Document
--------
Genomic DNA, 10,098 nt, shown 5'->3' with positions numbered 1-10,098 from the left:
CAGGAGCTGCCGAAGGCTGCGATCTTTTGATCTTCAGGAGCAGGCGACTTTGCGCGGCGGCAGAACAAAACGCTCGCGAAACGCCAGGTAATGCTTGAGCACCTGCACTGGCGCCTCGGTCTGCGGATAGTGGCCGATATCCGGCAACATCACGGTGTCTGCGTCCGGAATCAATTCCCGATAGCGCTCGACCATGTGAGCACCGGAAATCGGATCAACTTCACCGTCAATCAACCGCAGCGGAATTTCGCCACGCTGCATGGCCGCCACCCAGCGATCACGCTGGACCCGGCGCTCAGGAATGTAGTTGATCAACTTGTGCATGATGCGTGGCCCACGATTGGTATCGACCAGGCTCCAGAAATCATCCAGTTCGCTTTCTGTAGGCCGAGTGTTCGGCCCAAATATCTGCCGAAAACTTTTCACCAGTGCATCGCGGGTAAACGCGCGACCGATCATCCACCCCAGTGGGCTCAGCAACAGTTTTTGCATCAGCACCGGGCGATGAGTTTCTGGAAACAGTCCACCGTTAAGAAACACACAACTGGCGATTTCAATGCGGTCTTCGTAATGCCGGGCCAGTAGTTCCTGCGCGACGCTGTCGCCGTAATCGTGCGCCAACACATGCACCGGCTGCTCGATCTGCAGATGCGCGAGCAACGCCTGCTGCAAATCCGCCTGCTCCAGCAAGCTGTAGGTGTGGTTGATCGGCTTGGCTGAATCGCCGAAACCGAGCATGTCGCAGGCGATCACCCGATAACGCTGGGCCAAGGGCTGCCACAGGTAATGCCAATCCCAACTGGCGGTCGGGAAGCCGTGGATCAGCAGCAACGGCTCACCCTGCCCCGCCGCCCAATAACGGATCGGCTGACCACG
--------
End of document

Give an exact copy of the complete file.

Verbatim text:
Genomic DNA, 10,098 nt, shown 5'->3' with positions numbered 1-10,098 from the left:
CAGGAGCTGCCGAAGGCTGCGATCTTTTGATCTTCAGGAGCAGGCGACTTTGCGCGGCGGCAGAACAAAACGCTCGCGAAACGCCAGGTAATGCTTGAGCACCTGCACTGGCGCCTCGGTCTGCGGATAGTGGCCGATATCCGGCAACATCACGGTGTCTGCGTCCGGAATCAATTCCCGATAGCGCTCGACCATGTGAGCACCGGAAATCGGATCAACTTCACCGTCAATCAACCGCAGCGGAATTTCGCCACGCTGCATGGCCGCCACCCAGCGATCACGCTGGACCCGGCGCTCAGGAATGTAGTTGATCAACTTGTGCATGATGCGTGGCCCACGATTGGTATCGACCAGGCTCCAGAAATCATCCAGTTCGCTTTCTGTAGGCCGAGTGTTCGGCCCAAATATCTGCCGAAAACTTTTCACCAGTGCATCGCGGGTAAACGCGCGACCGATCATCCACCCCAGTGGGCTCAGCAACAGTTTTTGCATCAGCACCGGGCGATGAGTTTCTGGAAACAGTCCACCGTTAAGAAACACACAACTGGCGATTTCAATGCGGTCTTCGTAATGCCGGGCCAGTAGTTCCTGCGCGACGCTGTCGCCGTAATCGTGCGCCAACACATGCACCGGCTGCTCGATCTGCAGATGCGCGAGCAACGCCTGCTGCAAATCCGCCTGCTCCAGCAAGCTGTAGGTGTGGTTGATCGGCTTGGCTGAATCGCCGAAACCGAGCATGTCGCAGGCGATCACCCGATAACGCTGGGCCAAGGGCTGCCACAGGTAATGCCAATCCCAACTGGCGGTCGGGAAGCCGTGGATCAGCAGCAACGGCTCACCCTGCCCCGCCGCCCAATAACGGATCGGCTGACCACG